When the escalation of the war in Afghanistan reaches its peak in about six months, perhaps 140,000 international troops will be on Afghan soil: about 100,000 of them American, the rest from NATO and other countries.
Does that make Afghanistan an American war?
President Obama's plans to send 30,000 more US troops led some foreign-policy experts to conclude just that. Not only is this Mr. Obama's war, they say, but it is now firmly America's war as well.
But Secretary of State Hillary Rodham Clinton went to Brussels Friday to debunk that thinking by welcoming additional NATO commitments to the war, while encouraging the alliance's 28 member countries to do even more. "This is our fight, together, and we must finish it together," she told assembled NATO foreign ministers.
The 7,000 additional troops that 25 NATO countries have committed to sending should help Secretary Clinton and others in the administration make the case that Afghanistan is an international effort. And some military experts agree that it is wrong to conclude from the numbers that this is America's war.
"This was never just America's war," says William Durch, an expert in peacekeeping operations at the Henry L. Stimson Center in Washington. "Unlike Iraq, it really has been an international effort, and I think the response from NATO is extremely encouraging, especially considering the casualties they have been taking in Afghanistan this year."
The number of forces that European countries are pledging offers a measure of how committed those countries are when the countries' deployable forces are taken into consideration, he adds. "They really don't have that much," Mr. Durch says, "so if they are adding 7,000 to the 32,000 they already have there, this is actually a very large fraction of what they are capable of deploying."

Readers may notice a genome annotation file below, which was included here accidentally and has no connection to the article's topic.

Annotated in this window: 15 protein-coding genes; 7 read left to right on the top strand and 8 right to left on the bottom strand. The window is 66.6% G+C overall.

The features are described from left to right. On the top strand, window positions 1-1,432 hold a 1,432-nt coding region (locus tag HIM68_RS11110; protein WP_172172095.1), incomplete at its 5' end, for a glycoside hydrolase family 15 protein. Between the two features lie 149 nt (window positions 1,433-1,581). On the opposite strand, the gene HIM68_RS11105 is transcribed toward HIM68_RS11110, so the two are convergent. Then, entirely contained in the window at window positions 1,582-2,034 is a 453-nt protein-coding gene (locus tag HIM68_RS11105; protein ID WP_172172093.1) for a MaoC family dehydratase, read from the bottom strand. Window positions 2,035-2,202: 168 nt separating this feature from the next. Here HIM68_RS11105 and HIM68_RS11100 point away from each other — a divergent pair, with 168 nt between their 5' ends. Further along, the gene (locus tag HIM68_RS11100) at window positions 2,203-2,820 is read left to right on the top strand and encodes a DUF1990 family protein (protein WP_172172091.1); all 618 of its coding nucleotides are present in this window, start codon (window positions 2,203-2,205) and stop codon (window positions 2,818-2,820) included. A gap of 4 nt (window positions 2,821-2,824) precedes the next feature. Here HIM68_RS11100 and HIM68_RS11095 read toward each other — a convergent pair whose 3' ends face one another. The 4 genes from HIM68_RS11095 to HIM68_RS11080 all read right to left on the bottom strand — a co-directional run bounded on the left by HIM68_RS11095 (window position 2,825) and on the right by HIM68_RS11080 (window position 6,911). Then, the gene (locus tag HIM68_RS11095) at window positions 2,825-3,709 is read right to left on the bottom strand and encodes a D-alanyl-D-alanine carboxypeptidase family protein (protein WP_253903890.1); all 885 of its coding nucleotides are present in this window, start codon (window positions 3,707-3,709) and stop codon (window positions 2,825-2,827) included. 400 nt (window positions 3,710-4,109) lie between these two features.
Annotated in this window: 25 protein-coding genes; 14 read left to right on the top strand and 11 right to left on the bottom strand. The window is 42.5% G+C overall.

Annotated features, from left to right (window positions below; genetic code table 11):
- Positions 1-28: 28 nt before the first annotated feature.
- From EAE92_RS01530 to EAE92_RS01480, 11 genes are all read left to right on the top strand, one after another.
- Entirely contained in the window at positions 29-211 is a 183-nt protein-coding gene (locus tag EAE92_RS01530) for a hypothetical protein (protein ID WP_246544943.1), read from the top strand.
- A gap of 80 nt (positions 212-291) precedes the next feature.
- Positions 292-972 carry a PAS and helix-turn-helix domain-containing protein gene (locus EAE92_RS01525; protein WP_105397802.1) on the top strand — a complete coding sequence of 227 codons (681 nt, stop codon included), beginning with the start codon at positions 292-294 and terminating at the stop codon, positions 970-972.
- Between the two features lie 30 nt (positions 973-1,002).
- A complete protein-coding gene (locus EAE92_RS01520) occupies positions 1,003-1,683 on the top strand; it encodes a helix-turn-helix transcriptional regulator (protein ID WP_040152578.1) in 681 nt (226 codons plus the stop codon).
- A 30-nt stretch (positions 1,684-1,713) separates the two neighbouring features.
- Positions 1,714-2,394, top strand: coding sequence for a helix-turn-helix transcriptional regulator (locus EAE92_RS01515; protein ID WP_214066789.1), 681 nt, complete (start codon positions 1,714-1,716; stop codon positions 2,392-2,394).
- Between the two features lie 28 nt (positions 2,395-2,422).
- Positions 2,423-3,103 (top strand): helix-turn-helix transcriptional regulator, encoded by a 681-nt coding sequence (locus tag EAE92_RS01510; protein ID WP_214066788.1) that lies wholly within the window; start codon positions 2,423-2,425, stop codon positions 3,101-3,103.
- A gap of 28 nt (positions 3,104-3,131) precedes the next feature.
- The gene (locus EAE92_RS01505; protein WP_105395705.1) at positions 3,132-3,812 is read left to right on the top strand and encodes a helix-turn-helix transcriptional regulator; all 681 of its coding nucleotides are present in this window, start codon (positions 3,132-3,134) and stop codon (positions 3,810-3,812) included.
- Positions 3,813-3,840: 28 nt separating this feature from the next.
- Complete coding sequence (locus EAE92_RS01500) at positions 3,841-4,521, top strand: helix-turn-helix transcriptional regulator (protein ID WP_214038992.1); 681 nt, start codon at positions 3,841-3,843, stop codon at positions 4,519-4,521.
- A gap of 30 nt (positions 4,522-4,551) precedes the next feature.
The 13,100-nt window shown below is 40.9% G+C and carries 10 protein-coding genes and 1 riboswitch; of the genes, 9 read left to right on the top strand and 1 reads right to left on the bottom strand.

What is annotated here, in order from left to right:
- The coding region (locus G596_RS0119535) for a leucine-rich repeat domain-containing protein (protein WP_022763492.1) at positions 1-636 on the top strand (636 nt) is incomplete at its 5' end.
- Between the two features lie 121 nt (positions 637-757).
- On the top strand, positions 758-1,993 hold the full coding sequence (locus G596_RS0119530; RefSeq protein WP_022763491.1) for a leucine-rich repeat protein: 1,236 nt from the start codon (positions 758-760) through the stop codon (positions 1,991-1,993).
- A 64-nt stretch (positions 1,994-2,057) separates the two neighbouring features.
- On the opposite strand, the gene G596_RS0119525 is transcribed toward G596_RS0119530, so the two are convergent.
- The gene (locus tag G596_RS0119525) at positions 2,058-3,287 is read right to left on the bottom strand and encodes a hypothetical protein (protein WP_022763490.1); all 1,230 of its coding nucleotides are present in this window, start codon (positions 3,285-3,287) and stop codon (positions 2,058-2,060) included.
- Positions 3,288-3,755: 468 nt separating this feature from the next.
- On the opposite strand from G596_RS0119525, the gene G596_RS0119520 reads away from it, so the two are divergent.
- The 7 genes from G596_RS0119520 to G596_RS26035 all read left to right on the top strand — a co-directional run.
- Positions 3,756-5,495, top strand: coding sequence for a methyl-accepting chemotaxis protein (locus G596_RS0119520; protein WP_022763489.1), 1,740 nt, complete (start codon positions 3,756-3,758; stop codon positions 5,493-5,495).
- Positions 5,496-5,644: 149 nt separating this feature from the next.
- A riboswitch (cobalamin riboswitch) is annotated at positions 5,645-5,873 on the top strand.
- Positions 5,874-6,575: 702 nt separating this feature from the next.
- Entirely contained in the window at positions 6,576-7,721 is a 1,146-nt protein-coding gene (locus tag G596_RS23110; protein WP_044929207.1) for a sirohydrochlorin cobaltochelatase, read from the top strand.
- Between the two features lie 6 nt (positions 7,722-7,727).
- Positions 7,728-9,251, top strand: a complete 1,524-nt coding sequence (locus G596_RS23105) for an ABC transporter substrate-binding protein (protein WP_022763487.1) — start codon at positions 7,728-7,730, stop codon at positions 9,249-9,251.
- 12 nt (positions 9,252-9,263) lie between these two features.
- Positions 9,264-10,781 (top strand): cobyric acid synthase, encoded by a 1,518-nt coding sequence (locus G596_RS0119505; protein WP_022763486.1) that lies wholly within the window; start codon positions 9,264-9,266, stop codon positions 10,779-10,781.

The new strategy announced by Obama, others note, means that more Afghans, particularly in the security forces, are going to be working, training, fighting, and otherwise coming into contact with more foreigners – but not necessarily Americans.
"Now, every single Afghan Army and police formation is going to have a NATO sister unit that [it] is going to train with, live with or live near, practice with, deploy with, fight with, patrol with," said Michael O'Hanlon, a military expert at the Brookings Institution in Washington. "And this is just a huge, huge change and enormously beneficial on so many fronts," he said, speaking at a recent briefing at Brookings.
Still, others say, the reality is that the great majority of the units that Afghans pair with are going to be American. The evolution of US and other NATO forces can lead to no other conclusion than this becoming increasingly an American war.
"Just look at the numbers," said Bruce Riedel, a South Asia expert, formerly with the Central Intelligence Agency, who co-chaired Obama's initial review of Afghanistan-Pakistan policy last winter. "When the president came into office, there were roughly 30,000 American troops and 30,000 NATO and non-NATO ISAF [International Security Assistance Force] troops.... The ratio has now gone to 30,000 NATO/non-NATO, 70,000 Americans. It's now going to go to 100,000 [to] 105,000 Americans and maybe [32,000 or] 33,000 NATO," said Mr. Riedel, now a senior fellow in foreign policy at Brookings. His remarks were also part of the recent Brookings briefing.
"So far, no one else is standing in the room putting their arm up and saying, 'Call on me, coach, I want to play.' It's more and more an American mission," he added. "But I don't think the president has many alternatives."
The numbers don't tell the full story, counters Durch of the Stimson Center. If anything, he says, the Afghanistan war was most American at the outset, when the United States set about routing the Taliban from power and before American attention shifted to Iraq.
"Go back to the initial years, and that's when we did not want peacekeepers. The Bush administration really didn't want ISAF underfoot," he says.
In contrast to that, he says, the Obama administration is seeking a significant uptick in NATO forces.
Durch acknowledges that individual country "caveats" – such as Turkey's refusal to engage its troops in combat with other Muslims – leave questions about "what countries will [be allowed] to fully contribute." But, he says, the NATO pledges "still represent an international vote of confidence in the president's strategy and the Obama administration."
Follow us on Twitter.